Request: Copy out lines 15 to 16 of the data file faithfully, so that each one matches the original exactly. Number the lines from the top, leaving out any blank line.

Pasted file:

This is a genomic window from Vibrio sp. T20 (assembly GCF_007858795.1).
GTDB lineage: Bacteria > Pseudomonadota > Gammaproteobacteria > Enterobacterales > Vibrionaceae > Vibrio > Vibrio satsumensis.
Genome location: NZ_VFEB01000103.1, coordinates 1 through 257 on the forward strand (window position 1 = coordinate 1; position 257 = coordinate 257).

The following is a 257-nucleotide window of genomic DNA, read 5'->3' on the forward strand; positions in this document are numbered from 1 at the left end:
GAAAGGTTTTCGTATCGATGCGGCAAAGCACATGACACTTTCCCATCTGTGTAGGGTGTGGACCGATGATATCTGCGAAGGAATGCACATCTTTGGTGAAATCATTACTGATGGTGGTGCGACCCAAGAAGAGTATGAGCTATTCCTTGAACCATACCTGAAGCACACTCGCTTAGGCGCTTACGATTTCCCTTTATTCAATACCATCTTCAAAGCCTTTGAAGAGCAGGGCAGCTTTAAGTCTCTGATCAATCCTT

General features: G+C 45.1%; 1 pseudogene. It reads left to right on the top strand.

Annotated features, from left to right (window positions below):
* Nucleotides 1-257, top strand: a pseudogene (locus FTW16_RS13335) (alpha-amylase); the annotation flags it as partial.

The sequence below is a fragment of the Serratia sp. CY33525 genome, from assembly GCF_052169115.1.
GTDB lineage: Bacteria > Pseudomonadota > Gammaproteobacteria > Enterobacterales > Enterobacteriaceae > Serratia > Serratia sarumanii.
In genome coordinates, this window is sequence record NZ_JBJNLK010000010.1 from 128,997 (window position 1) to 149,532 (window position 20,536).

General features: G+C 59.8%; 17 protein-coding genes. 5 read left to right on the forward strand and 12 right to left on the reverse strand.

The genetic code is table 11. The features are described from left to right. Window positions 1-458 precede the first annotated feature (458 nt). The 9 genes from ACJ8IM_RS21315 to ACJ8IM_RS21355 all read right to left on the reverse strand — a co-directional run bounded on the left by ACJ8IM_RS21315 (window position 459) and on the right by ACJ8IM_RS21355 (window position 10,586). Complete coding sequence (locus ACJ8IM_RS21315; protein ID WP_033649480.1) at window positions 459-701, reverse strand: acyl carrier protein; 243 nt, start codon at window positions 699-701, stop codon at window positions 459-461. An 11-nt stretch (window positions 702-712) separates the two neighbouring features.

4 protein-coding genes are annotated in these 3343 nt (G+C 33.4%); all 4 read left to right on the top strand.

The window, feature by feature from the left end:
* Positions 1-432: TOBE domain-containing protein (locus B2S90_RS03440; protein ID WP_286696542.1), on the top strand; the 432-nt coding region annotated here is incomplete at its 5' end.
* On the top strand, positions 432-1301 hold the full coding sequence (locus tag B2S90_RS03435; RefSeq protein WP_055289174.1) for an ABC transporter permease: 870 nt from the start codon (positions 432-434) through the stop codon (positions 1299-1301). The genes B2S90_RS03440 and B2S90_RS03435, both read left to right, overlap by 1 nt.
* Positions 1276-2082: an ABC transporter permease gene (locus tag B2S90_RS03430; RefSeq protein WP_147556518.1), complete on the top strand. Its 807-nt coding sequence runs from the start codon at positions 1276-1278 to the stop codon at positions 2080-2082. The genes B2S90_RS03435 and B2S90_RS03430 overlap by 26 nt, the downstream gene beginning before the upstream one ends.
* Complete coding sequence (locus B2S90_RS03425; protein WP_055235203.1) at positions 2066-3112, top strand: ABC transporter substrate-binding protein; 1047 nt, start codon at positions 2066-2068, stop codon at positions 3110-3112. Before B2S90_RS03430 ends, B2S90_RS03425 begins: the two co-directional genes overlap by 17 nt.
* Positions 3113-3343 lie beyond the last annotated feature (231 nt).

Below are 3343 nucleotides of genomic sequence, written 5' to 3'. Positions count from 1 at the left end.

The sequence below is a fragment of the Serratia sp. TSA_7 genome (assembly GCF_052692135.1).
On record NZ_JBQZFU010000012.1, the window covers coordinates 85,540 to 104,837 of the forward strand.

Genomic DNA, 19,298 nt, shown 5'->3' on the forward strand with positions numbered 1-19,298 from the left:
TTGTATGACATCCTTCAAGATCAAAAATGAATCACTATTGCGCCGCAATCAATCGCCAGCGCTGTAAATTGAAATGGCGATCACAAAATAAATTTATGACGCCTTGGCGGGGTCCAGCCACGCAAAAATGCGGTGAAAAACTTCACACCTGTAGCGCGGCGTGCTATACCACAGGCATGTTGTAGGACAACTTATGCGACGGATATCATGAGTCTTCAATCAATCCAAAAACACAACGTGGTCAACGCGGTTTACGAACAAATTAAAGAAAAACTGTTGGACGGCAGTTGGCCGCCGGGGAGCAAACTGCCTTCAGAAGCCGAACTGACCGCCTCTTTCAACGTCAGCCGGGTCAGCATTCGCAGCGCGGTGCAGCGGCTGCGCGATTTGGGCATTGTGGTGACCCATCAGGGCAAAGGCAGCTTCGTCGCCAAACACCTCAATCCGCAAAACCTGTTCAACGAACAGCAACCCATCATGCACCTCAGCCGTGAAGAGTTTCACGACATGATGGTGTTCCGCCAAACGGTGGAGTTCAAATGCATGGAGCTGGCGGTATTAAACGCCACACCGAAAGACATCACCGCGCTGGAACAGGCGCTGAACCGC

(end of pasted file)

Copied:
The window, feature by feature from the left end:
* Positions 1-432: TOBE domain-containing protein (locus B2S90_RS03440; protein ID WP_286696542.1), on the top strand; the 432-nt coding region annotated here is incomplete at its 5' end.